International research led by scientists at Glasgow Caledonian University (GCU) has found a new link between DNA and the risk of alcohol-related liver cirrhosis.

Until now, very little was known about the genetic factors that affect the development of alcohol-related cirrhosis. Every day, more than 40 people die from liver disease in the UK, according to the British Liver Trust.

The Scottish Health Survey shows that a quarter of adults (24 per cent) are drinking at hazardous or harmful levels, putting themselves at risk of alcohol-related liver disease. Cirrhosis is known as the silent killer because symptoms are not apparent until the liver suffers significant damage. There is no cure.

This latest ground-breaking research, published in the Gastroenterology Journal, investigated the link between DNA and the risk of cirrhosis and involved 35,839 heavy drinkers from the UK Biobank resource, plus more than 3000 patients attending specialist liver clinics across Europe.

The two-year study identified two new genetic links which make some drinkers more susceptible to cirrhosis. This information could help clinicians identify patients most at risk and possibly lead to the development of new drugs to prevent and treat this condition.

The research was jointly led by Dr Hamish Innes, an epidemiologist and biostatistician at GCU, and Dr Stephan Buch from University Hospital Dresden in Germany, and involved experts from 20 different institutions across Europe.

Senior authors of the paper entitled ‘Genome-wide Association Study for Alcohol-related Cirrhosis Identifies Risk Loci in MARC1 and HNRNPUL1’ are Professor Marsha Morgan, UCL Institute for Liver & Digestive Health UK, Professor Jochen Hampe, University Hospital Dresden, and Professor Felix Stickel from the University Hospital of Zurich in Switzerland.

Dr Innes said: “We wanted to better understand why some heavy drinkers develop alcohol-related cirrhosis but others don’t. For a long time we’ve known that genetic factors play a role, but the specific genes involved were a total mystery.

“The reason why it has been so difficult to identify these hidden genes is that you need huge numbers in your analysis. You just can’t just do it with a small sample size. The UK Biobank is a great starting point for trying to find these hidden genes because there are half a million middle-aged people from the UK which is the demographic most commonly affected by cirrhosis.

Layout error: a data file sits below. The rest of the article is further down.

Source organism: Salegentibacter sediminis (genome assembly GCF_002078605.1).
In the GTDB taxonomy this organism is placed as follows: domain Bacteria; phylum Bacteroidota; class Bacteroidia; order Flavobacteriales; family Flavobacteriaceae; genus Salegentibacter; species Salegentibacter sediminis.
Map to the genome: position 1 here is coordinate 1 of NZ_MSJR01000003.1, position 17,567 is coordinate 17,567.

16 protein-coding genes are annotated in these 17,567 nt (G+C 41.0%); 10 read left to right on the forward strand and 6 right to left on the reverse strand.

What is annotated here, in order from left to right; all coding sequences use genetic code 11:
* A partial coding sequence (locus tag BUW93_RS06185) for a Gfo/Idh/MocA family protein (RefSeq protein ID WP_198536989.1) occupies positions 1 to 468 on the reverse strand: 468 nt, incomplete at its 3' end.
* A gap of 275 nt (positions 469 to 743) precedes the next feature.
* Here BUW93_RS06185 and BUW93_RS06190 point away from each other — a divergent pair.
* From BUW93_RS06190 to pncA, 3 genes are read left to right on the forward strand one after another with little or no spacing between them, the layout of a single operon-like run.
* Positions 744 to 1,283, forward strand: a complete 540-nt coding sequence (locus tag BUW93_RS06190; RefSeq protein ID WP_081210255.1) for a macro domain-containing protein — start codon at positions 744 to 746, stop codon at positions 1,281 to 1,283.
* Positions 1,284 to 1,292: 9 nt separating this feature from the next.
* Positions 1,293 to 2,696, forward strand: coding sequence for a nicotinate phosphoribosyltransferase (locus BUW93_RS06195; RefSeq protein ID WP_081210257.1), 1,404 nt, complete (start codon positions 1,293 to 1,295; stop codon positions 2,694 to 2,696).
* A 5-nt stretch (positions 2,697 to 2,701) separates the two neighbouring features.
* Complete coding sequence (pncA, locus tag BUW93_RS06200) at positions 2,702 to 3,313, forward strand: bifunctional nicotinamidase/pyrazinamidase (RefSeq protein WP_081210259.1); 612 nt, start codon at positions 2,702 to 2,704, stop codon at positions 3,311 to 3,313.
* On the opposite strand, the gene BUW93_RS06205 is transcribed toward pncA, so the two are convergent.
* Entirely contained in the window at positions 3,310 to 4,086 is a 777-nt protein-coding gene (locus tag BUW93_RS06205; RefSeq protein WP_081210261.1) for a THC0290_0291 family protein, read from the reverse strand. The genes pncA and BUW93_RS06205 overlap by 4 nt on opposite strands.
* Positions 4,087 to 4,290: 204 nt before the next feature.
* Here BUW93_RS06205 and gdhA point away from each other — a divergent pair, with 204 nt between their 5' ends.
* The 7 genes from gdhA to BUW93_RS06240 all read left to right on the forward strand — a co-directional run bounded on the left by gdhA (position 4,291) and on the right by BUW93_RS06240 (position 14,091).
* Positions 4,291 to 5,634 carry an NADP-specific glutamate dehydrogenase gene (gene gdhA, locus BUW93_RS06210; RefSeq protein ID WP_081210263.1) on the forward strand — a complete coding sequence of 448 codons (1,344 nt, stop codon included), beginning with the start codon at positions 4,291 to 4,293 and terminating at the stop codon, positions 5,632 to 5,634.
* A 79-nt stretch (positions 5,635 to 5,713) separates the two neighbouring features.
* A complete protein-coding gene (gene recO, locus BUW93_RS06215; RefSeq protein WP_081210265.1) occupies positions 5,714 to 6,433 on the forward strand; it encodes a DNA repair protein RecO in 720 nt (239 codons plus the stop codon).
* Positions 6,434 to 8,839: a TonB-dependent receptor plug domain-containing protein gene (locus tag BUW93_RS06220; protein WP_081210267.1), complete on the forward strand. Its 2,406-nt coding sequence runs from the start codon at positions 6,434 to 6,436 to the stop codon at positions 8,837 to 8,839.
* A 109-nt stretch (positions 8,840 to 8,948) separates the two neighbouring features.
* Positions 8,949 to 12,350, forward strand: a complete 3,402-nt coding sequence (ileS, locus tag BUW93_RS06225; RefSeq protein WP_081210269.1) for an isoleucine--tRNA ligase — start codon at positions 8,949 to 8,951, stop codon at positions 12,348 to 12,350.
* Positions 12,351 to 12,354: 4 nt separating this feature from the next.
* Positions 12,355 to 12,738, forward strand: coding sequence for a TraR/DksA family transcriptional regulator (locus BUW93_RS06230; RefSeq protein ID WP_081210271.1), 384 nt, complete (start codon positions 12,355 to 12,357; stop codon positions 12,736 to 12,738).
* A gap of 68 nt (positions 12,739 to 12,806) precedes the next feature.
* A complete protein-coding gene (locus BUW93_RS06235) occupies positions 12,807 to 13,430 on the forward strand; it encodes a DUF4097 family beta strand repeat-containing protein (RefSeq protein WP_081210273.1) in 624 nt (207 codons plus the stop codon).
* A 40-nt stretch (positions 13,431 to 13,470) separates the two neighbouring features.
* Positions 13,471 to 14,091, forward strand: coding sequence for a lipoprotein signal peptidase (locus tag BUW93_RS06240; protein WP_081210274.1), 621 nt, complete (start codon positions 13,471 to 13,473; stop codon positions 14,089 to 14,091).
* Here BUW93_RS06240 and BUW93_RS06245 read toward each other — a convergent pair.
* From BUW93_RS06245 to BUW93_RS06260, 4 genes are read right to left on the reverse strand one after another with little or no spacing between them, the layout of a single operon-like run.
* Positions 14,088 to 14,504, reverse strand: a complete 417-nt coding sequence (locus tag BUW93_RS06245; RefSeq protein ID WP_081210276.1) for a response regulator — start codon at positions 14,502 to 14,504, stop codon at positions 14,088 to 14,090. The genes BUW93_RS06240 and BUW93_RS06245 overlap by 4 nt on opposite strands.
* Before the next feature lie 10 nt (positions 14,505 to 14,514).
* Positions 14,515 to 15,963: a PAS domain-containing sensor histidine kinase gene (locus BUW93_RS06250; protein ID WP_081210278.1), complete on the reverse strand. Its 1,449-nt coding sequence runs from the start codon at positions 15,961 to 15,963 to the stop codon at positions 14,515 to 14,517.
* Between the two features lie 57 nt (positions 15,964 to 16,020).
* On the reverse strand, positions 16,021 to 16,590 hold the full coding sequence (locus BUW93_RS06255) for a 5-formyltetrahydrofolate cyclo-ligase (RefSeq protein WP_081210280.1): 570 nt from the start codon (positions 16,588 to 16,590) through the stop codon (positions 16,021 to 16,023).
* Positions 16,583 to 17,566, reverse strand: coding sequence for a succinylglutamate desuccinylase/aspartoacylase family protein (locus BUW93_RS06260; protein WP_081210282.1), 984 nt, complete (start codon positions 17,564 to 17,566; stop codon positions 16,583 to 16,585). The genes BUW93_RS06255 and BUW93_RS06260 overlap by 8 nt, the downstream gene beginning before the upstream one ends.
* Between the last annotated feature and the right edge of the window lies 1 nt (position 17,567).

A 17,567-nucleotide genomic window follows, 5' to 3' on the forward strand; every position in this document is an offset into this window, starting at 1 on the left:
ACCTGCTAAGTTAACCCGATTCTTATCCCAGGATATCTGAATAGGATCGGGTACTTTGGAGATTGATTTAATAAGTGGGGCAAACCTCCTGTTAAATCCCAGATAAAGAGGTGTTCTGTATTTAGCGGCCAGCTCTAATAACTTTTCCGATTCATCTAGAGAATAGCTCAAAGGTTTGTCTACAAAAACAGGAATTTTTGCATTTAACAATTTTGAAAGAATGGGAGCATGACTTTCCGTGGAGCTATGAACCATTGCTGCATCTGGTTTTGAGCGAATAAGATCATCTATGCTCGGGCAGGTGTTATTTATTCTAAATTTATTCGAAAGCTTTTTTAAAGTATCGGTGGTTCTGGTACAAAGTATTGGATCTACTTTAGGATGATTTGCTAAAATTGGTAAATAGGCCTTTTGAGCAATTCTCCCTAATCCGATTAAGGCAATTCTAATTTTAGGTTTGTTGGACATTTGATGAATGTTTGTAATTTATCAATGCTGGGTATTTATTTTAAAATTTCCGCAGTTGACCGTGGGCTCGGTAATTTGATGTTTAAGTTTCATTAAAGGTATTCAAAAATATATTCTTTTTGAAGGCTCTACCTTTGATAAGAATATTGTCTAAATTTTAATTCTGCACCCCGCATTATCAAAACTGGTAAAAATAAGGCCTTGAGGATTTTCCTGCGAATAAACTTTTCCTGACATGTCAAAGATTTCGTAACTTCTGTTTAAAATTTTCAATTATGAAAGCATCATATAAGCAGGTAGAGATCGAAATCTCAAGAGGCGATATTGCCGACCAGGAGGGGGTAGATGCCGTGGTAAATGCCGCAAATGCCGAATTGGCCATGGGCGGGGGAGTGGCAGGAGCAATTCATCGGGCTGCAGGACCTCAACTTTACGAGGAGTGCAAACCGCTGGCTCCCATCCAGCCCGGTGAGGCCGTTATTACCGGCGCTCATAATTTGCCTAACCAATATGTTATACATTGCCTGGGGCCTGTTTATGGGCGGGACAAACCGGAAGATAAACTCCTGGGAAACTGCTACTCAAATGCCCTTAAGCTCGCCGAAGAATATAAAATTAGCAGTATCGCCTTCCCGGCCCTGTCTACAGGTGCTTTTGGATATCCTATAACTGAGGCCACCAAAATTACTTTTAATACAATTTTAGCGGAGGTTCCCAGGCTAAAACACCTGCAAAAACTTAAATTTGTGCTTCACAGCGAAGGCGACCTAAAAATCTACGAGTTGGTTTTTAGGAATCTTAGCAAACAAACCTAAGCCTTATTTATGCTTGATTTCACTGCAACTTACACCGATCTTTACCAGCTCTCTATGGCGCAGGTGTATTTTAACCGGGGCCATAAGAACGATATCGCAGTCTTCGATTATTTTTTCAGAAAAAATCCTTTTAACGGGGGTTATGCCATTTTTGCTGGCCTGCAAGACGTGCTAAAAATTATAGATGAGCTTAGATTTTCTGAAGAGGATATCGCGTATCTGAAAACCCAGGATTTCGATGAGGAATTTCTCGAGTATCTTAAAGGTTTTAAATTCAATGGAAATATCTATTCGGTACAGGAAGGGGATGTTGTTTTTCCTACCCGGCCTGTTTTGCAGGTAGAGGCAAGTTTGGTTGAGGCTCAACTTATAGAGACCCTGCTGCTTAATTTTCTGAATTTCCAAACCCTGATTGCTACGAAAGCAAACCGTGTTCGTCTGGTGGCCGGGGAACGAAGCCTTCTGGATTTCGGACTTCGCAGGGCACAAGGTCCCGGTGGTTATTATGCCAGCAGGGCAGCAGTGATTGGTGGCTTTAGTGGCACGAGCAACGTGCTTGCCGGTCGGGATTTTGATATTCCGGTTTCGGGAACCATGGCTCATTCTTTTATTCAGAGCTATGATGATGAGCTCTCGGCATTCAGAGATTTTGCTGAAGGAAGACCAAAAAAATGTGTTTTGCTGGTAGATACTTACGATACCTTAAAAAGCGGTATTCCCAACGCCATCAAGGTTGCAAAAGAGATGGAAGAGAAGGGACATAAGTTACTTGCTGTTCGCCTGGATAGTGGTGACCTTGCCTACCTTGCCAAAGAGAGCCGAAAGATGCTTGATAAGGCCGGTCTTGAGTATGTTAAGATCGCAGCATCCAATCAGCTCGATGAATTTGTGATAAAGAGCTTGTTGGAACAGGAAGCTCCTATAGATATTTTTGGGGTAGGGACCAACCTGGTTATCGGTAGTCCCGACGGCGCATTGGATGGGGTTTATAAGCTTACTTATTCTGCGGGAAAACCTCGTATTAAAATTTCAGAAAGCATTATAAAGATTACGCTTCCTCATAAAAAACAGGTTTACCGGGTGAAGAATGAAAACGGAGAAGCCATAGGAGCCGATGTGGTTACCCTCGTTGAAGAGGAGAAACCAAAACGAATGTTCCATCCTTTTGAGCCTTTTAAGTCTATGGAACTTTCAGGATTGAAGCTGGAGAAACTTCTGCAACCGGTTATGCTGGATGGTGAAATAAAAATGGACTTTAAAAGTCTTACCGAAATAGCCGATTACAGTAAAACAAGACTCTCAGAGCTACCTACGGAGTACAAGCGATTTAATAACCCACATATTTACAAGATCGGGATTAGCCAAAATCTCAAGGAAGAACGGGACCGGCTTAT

“From the half a million there were almost 36,000 heavy drinkers. That’s a good number of people and we had six million genetic factors for these participants, so we looked at the association of all those variants and found about 50 gene suspects. We then tested these 50 gene markers in patients who had alcohol-related cirrhosis across Europe, including in Germany and Switzerland.

“From here, we identified two new genetic variants in the MARC1 gene on chromosome 1 and the HNRNPUL1 gene on chromosome 19. These genes will now be explored by other scientists in the field and ourselves and will hopefully provide new biological clues that could herald breakthrough treatments and better prevention.”

Genetic variations, or variants, are the differences that make each person’s DNA unique.

Dr Buch said: “We were able to show that we can distinguish those patients who are at high risk and those that are at much lower risk purely on the basis of their genetic make-up. The findings could potentially lead to new treatments and help clinicians differentiate between high and low risk patients.”

Professor Stickel, who coordinated the scientific consortium, explained: “The gene variants identified in this study provide novel insight into pathophysiology and possible treatment clues for a disease for which no liver-focused treatment exists.”

The research is a great example of collaborative science involving 20 different institutions from across Europe, not to mention the generosity and altruism of the study participants themselves.